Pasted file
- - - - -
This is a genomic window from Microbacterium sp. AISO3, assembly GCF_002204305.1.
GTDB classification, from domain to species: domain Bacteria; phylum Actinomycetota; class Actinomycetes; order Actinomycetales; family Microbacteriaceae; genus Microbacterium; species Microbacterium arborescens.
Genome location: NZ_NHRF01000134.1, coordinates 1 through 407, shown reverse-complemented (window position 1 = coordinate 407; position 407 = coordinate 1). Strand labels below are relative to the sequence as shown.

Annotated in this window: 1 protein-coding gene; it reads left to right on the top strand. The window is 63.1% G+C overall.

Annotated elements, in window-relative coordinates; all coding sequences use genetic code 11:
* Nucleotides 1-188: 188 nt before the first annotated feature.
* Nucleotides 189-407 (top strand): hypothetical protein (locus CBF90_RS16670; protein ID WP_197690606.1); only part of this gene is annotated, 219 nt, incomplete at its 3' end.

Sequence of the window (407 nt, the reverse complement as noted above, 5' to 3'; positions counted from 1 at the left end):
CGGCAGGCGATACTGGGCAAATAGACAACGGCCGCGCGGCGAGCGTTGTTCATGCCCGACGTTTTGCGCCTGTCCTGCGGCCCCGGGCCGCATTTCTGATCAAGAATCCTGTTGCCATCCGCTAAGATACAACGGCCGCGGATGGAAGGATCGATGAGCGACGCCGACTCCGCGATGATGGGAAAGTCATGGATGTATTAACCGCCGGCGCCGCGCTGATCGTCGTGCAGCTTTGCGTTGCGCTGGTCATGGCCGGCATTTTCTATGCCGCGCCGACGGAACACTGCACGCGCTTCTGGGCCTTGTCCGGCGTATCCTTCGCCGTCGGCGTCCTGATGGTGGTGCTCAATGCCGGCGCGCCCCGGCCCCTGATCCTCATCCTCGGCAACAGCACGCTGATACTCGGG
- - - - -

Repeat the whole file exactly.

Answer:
This is a genomic window from Microbacterium sp. AISO3, assembly GCF_002204305.1.
GTDB classification, from domain to species: domain Bacteria; phylum Actinomycetota; class Actinomycetes; order Actinomycetales; family Microbacteriaceae; genus Microbacterium; species Microbacterium arborescens.
Genome location: NZ_NHRF01000134.1, coordinates 1 through 407, shown reverse-complemented (window position 1 = coordinate 407; position 407 = coordinate 1). Strand labels below are relative to the sequence as shown.

Annotated in this window: 1 protein-coding gene; it reads left to right on the top strand. The window is 63.1% G+C overall.

Annotated elements, in window-relative coordinates; all coding sequences use genetic code 11:
* Nucleotides 1-188: 188 nt before the first annotated feature.
* Nucleotides 189-407 (top strand): hypothetical protein (locus CBF90_RS16670; protein ID WP_197690606.1); only part of this gene is annotated, 219 nt, incomplete at its 3' end.

Sequence of the window (407 nt, the reverse complement as noted above, 5' to 3'; positions counted from 1 at the left end):
CGGCAGGCGATACTGGGCAAATAGACAACGGCCGCGCGGCGAGCGTTGTTCATGCCCGACGTTTTGCGCCTGTCCTGCGGCCCCGGGCCGCATTTCTGATCAAGAATCCTGTTGCCATCCGCTAAGATACAACGGCCGCGGATGGAAGGATCGATGAGCGACGCCGACTCCGCGATGATGGGAAAGTCATGGATGTATTAACCGCCGGCGCCGCGCTGATCGTCGTGCAGCTTTGCGTTGCGCTGGTCATGGCCGGCATTTTCTATGCCGCGCCGACGGAACACTGCACGCGCTTCTGGGCCTTGTCCGGCGTATCCTTCGCCGTCGGCGTCCTGATGGTGGTGCTCAATGCCGGCGCGCCCCGGCCCCTGATCCTCATCCTCGGCAACAGCACGCTGATACTCGGG